No, Intel didn’t shrink AMD in performance today, but they did (I’m going to spoil this) at the power outlet. And that’s exactly what today’s article builds on as well. I’ll cheekily save the partial destruction of some Ryzens in the production area for tomorrow, where the power socket will also play a role, by the way. And in the direction of Intel I can only say: please have more courage for the present, there is not only gaming. Open World could also be interpreted in a different way.

NVIDIA or AMD – In search of the right graphics card

However, I don’t want to digress too far, but now come back to the test system and the most suitable graphics card. That Intel prefers to use a graphics card from NVIDIA in the form of the GeForce RTX 3090 in the fight against AMD’s Ryzen is quite understandable, even if it’s not 100% accurate in 720p. While I did all of my professional testing (including certified hardware) with a very fast RTX A6000, gaming at lower resolutions doesn’t look quite as rosy in places because of the overhead from NVIDIA’s drivers. How strong and in which game, I will show in a moment, because it is not permanent.

The RTX A6000 can be brought to the level of the RTX 3090 and above with a little OC as a full expansion of the GA102, but it’s only really useful in Ultra HD, where the Radeon card shows its known weaknesses. However, there is an absolute GPU bound even on the GeForce in this case, which rather relativizes the supposed disadvantage. Yes, there is sometimes up to 12% performance difference between the two cards, it just doesn’t matter anymore. The biggest performance difference here was less than 2% between the slowest and fastest CPU, so when compared per card, the results were again almost identical.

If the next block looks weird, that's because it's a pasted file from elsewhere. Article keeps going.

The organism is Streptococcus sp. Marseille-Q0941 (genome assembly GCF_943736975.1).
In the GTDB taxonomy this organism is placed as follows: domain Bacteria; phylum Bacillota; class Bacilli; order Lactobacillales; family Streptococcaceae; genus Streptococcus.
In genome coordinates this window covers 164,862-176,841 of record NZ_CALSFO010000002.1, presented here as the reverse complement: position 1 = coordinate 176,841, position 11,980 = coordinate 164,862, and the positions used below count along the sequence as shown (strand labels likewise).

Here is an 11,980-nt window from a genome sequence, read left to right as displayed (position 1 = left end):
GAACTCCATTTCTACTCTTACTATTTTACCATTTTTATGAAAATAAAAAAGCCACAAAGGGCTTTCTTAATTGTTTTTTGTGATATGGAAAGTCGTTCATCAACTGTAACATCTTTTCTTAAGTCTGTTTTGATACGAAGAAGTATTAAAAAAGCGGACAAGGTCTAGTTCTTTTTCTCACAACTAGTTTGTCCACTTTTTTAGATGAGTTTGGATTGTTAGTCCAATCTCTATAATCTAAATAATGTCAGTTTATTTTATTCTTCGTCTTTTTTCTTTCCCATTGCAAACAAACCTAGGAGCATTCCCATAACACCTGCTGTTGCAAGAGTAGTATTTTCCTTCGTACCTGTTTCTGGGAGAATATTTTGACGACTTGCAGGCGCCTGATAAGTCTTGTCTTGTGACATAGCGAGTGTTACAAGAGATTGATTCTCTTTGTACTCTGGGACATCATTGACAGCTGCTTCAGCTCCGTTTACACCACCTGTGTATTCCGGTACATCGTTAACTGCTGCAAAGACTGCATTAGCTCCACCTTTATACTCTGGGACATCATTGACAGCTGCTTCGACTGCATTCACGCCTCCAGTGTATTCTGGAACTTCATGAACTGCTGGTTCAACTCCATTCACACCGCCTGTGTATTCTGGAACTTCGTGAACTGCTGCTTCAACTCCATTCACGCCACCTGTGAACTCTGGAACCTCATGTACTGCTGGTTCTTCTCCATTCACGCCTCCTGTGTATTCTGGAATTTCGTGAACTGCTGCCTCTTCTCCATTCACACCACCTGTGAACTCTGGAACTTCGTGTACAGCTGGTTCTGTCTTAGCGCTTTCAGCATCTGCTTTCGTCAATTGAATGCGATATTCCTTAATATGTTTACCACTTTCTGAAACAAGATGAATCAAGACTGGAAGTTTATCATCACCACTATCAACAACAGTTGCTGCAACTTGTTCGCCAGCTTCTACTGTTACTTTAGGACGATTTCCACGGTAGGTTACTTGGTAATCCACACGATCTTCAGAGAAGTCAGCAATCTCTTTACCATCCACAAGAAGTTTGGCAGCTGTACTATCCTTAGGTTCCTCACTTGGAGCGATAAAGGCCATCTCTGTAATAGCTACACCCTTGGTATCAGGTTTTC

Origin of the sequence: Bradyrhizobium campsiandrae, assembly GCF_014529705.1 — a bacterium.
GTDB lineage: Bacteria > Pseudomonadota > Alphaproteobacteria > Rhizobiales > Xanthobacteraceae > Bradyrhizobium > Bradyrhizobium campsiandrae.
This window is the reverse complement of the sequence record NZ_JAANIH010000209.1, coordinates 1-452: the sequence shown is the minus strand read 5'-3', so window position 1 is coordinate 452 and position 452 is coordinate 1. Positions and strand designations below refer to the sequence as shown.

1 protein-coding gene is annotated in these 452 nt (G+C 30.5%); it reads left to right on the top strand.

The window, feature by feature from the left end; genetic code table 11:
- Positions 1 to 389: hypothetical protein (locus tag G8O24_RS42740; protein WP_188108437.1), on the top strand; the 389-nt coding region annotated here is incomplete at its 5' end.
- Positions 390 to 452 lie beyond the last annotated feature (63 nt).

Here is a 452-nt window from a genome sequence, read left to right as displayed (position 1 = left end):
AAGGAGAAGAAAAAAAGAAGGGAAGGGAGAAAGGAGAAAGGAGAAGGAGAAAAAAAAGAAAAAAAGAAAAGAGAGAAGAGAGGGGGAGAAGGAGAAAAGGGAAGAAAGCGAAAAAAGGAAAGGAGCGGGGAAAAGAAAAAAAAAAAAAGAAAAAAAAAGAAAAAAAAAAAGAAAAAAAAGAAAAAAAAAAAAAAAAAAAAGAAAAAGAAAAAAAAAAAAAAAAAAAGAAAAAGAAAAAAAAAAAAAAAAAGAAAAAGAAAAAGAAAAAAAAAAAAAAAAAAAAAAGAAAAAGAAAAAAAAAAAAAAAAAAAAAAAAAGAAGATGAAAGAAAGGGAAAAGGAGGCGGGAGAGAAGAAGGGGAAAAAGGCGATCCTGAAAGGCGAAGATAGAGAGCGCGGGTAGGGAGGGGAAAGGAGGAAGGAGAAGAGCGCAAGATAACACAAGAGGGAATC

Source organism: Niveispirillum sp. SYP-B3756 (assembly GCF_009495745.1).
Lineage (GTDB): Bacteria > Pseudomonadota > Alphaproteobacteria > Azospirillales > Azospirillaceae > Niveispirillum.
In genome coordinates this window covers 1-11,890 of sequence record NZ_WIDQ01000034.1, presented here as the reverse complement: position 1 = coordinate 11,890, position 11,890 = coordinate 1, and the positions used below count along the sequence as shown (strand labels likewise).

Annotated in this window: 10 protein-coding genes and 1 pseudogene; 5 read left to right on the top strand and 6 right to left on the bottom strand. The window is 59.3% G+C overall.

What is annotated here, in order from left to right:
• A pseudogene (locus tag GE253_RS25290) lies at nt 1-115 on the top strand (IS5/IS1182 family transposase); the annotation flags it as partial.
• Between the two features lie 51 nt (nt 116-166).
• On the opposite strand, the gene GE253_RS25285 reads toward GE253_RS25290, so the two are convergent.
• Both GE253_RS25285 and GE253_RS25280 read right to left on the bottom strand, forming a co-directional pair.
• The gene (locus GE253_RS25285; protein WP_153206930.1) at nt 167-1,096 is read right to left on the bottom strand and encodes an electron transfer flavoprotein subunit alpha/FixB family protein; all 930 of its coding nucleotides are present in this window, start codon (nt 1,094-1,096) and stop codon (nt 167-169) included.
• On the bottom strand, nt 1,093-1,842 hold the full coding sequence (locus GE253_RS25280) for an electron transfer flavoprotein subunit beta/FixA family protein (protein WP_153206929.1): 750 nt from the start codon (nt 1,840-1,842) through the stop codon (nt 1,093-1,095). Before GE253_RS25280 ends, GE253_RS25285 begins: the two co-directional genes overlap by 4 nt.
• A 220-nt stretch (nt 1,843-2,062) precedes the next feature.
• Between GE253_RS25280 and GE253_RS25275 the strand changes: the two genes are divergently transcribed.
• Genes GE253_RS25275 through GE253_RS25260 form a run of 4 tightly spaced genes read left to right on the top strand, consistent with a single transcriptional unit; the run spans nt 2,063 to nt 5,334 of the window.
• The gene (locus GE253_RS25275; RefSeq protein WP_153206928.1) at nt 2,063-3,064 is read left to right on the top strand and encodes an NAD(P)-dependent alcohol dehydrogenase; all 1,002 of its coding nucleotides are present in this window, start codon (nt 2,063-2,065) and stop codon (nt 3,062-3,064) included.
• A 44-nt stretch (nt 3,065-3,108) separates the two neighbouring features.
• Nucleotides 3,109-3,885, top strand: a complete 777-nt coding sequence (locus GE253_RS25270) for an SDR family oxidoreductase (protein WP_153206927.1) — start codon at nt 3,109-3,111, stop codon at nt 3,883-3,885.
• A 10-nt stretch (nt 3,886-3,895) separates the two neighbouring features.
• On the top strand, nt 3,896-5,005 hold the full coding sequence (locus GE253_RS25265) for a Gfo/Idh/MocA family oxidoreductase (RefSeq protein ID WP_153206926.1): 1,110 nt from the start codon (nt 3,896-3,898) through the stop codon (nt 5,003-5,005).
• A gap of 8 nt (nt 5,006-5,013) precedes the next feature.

NVIDIA and DirectX 12 Bottleneck? MSI GeForce RTX 3090 SUPRIM vs MSI Radeon RX 6900XT Gaming X

More important, on the other hand, is figuring out the real differences in CPU bound, which forces us into the low resolutions. However, that’s exactly where the MSI RX 6900XT Gaming X I used outclasses the big RTX A6000 by a frighteningly clear margin in some cases. And just as some games are extremely out of sync with Intel, it’s the same in my test, where while there’s “only” an ample 9 percentage point difference between the two on average across all games, some games perform up to 20 percentage points faster. I have also very deliberately created these benchmarks only with the second-fastest Intel CPU and had to determine that the differences of both cards in total were about as high as the difference between the two fastest CPUs from Intel and AMD.

By the way, the whole thing hardly looks any different in full HD, even if it’s not quite as blatant. But the RX 6900XT definitely doesn’t have any disadvantages, and that’s all that mattered to me. And in the end it was also important for me to test resizeable BAR, i.e. the usage and addressing of the extended memory area between X570 and Z690. This in turn is rather difficult with a GeForce card, because the possible gain is rather marginal. So neither manufacturer preferences nor any emotions play a role here, but common sense.

Sure, it’s an extra effort to do gaming and workstation benchmarks separately, but this actually allows for some parallelization of work if you can put in the effort of redundant hardware. And finally, to be clear: Of course, benchmarks with the GeForce RTX 3090 (or the RTX A6000) are definitely not wrong, quite the contrary. But nuances are certainly more visible and clearer in the test with the Radeon in 720p. And that’s all I cared about, because after all the AMD patches and driver updates, the bars were suddenly way too similar.

Which brings us back to the introduction. So the 720p are set in my tests, the higher resolutions up to WQHD as well. I decided today, the day before launch, to pass on Ultra HD in the charts despite all the measurements. Because it absolutely doesn’t matter anymore which CPU is working in the background. I already mentioned the difference between a Ryzen 5 5600X and a Core i9-12900K with PL1 on 241 watts of less than 2%. 100% GPU Bound makes this possible. The power consumption values are also almost 100% the same as those from WQHD, so I’ll just save all the graphics.